Of course, there is a counter view that says if anyone’s heard of you in digital publishing, you’re losing money. If you’ve created a brand, you’ve spent too much. Digital dough is made in the under-the-table business of monetizing traffic for more than it cost you to buy it. You don’t want to brag about making money off of the traffic you’ve acquired for fear of being charged more for it. Anyway, the new Newsweek owners seem to have convinced Jim that what they want is, actually, a news magazine. Of course, no such thing can exist anymore, nor perhaps should it.
The closest anyone has come to trying to recreate that sort of model is probably Tina Brown, whose Daily Beast swallowed Newsweek before uncomfortably disgorging it (and then her). The Daily Beast reportedly spent more than $50m trying to produce a digital iteration of traditional magazine journalism – and in six years of trying never achieved more than a few million dollars in revenue.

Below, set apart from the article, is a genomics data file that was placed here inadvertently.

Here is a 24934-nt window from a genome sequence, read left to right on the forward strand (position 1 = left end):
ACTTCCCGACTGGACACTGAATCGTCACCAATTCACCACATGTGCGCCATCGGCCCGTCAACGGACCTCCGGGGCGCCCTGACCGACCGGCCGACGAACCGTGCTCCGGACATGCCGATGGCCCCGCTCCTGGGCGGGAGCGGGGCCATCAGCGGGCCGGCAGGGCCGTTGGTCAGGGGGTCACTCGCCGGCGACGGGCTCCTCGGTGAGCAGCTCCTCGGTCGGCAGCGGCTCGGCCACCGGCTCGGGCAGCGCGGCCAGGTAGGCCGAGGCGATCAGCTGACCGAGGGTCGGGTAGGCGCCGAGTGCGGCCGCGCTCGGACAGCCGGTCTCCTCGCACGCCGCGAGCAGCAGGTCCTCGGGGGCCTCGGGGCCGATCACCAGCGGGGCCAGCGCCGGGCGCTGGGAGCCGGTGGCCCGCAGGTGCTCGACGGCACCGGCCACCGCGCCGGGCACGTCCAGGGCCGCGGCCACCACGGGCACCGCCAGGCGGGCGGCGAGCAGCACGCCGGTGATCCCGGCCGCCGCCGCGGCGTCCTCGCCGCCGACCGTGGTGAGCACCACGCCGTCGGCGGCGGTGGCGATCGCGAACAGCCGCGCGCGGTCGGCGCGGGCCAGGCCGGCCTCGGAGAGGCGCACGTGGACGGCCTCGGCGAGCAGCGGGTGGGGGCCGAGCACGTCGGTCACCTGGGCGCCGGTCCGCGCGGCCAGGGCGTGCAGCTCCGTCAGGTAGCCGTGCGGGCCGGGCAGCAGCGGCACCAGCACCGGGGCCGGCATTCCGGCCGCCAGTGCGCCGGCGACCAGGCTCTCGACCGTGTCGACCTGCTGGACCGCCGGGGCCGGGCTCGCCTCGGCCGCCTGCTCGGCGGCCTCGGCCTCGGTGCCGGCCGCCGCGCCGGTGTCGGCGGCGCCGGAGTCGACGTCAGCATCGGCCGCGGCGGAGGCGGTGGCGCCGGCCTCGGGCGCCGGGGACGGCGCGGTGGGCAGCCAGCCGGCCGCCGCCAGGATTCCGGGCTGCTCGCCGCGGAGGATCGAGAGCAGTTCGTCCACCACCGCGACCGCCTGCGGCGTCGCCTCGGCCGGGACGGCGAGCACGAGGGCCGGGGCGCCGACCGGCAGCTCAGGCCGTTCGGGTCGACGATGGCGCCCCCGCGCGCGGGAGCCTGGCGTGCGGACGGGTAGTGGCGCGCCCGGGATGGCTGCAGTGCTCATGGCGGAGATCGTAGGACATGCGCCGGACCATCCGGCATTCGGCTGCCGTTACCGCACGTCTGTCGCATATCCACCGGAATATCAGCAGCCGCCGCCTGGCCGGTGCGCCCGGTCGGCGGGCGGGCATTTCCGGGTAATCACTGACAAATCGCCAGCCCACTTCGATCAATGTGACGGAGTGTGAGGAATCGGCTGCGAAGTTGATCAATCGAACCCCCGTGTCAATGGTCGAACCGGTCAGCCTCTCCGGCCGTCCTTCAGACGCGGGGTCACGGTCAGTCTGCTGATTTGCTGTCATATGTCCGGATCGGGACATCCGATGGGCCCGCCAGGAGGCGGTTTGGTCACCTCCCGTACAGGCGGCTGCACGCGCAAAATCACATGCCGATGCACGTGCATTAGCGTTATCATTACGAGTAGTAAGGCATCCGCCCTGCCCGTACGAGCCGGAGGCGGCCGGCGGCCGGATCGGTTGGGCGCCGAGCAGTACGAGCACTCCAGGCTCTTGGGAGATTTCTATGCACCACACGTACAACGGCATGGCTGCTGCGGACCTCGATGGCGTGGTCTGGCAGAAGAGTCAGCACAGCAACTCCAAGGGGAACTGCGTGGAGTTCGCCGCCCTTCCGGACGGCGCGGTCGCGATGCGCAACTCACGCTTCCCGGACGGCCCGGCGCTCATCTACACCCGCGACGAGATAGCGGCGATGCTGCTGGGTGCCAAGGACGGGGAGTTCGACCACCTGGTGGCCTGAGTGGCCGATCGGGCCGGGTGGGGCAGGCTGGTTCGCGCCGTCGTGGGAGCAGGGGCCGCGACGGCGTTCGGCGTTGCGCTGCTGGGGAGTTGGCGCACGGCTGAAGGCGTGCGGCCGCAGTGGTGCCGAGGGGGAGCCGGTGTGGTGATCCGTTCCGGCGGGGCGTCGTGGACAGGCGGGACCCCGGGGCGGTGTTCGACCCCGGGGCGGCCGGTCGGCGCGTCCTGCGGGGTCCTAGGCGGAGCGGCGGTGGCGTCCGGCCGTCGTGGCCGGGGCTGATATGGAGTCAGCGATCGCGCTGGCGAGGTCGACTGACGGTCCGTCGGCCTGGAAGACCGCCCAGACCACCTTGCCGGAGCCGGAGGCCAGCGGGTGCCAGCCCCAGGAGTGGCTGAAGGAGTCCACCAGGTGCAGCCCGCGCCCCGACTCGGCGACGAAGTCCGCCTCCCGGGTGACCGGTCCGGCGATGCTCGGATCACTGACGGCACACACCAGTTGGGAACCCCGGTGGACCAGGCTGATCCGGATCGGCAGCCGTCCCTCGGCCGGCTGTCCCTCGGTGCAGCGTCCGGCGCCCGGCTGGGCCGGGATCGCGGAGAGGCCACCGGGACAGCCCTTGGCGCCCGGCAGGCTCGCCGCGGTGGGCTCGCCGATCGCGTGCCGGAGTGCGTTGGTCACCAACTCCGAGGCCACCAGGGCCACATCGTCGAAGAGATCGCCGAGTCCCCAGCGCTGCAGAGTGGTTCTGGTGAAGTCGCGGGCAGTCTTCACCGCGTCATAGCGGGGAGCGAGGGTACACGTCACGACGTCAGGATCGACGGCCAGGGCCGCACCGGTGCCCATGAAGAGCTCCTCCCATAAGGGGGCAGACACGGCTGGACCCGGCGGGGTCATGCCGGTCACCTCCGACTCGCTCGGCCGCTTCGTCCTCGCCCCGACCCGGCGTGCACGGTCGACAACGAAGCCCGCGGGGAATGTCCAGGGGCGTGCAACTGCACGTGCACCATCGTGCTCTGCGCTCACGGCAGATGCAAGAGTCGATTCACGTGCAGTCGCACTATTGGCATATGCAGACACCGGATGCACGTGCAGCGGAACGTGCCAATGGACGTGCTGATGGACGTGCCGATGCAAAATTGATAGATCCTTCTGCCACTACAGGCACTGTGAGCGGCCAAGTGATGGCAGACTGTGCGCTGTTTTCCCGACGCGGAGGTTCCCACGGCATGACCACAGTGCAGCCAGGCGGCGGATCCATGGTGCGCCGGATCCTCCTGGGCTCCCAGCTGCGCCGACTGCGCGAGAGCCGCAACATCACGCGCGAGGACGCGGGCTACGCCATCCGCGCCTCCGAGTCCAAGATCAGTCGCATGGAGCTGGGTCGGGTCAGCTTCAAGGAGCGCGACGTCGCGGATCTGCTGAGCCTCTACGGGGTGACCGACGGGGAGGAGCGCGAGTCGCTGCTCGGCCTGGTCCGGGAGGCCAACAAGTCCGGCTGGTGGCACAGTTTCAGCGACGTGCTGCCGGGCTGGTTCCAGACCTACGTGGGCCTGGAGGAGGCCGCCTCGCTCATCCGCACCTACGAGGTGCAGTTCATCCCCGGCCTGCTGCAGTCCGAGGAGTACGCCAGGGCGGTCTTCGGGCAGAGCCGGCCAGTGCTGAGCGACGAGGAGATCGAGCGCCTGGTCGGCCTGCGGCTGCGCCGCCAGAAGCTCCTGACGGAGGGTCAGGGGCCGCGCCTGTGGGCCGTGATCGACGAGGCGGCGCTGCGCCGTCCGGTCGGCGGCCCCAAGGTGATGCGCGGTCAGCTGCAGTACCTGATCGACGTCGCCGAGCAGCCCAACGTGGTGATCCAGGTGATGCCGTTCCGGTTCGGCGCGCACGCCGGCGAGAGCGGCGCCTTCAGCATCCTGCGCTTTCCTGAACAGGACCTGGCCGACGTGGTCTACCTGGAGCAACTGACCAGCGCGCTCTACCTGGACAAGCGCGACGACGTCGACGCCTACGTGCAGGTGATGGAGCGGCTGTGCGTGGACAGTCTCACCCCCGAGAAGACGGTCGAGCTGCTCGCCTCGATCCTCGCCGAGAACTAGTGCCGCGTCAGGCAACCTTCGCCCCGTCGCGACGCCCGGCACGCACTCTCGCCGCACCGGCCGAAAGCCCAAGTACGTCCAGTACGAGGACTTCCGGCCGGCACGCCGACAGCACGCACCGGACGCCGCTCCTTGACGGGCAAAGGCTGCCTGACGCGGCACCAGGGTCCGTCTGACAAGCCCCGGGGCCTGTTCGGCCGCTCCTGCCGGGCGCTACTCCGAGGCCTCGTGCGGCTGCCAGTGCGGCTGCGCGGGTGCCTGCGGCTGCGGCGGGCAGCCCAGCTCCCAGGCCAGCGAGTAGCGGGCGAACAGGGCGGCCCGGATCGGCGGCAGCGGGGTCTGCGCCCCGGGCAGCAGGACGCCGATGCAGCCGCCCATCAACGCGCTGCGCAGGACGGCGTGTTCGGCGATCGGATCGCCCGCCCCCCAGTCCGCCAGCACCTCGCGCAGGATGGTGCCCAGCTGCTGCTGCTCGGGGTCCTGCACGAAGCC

Now, Jim knows a lot of writers and carries the kind of good will that might allow him to beg and borrow and put on an enthusiastic show for a while. That’s what Arianna Huffington did to launch the Huffington Post, but, then again, she’s a preternatural promoter and not replicable. It’s possible that Jim could have a year of fun. There is a niche play too. Henry Blodgett at Business Insider, and Nick Denton who founded the collection of Gawker sites – both promoter personalities in their own rights – have pioneered enviable vertical missions. Newsweek, one of history’s great general interest publishing ventures, might be refocused on … what? Not clear.
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